What is intersex?

I was helping a friend of a friend out last night and they asked me to describe what intersex is. Although there are a couple of posts on here that explore the different conditions and how they affect development, I realised I haven’t answered the basic question ‘what is intersex?’ So, I thought I’d share my thoughts here too, as it also addresses use of language, which is something I’ve been meaning to write about anyway.

In sort of broad terms, intersex an umbrella term for a number of different medical conditions that affect reproductive development. It encompasses hormones, chromosomes or body parts which don’t match what we would typically expect for someone of their sex.

For example, MRKH is when someone is born without a full female reproductive system, but with ovaries, XX chromosomes and a female phenotype (externally female in appearance e.g. genitalia). Some other differences, particularly hormonal, impact genital development or other primary and secondary sex characteristics. Chromosomal variations are not physically apparent, without a blood test, but can affect fertility or other aspects of development.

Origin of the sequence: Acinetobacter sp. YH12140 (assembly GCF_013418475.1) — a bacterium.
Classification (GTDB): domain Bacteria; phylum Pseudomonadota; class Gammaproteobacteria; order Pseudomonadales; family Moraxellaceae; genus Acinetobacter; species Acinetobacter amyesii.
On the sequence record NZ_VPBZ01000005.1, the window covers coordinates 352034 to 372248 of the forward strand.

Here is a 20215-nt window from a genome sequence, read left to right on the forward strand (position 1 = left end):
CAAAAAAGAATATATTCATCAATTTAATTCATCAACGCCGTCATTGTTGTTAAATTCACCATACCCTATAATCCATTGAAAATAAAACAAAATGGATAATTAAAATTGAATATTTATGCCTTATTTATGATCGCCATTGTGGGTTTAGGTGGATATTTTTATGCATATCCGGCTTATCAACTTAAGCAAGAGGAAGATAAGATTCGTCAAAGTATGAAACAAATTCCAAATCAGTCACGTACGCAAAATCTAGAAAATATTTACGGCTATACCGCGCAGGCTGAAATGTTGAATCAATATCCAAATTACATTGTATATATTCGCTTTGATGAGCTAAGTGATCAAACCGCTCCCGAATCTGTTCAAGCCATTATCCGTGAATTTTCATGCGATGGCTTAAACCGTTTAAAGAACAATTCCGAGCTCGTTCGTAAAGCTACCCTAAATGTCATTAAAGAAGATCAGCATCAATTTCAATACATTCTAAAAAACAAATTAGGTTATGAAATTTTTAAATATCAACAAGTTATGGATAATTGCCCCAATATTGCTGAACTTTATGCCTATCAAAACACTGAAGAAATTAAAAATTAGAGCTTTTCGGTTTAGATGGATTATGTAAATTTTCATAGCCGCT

A phrase you’ll sometimes see used is DSD. This can mean disorder of sex development, although a lot of intersex people don’t like the word disorder, so use difference instead. The use of language is contentious.

The biggest issue facing intersex people is unnecessary surgeries on infants. People who use DSD tend to believe speaking to doctors, education and better research is how best to address this. People who oppose DSD tend to be more concerned with identity and third gender markers.

Intersex conditions will always exist in a medical context. If a child has a genital difference at birth, for example, it could be a sign of a serious medical condition. It will always be investigated. This is the same for any difference in development, not just DSDs.

To be honest, this is something the intersex community needs to come to terms with. Intersex history is awash with people being mistreated by the medical profession and scientists. This has led to an unhelpful, general mistrust of all doctors among some intersex activists. I don’t think this is helpful to those who have just received a diagnosis and are looking for help and support.

I think the most important thing to know is intersex variations/DSDs are all physiological, observable differences. Although they are diagnosed as medical conditions, and some can have other health implications, the difference itself is not unhealthy. It does not need “fixing”, unless there is a risk to health, impairment of function or the individual chooses to later in life.

That, in a nutshell, is intersex.

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1 Comment

  1. Thank you Claire for another very useful article. I have shared your other intersex articles several times. This one is a very good, “Beginners Start Here” introduction before getting into the more complicated stuff!

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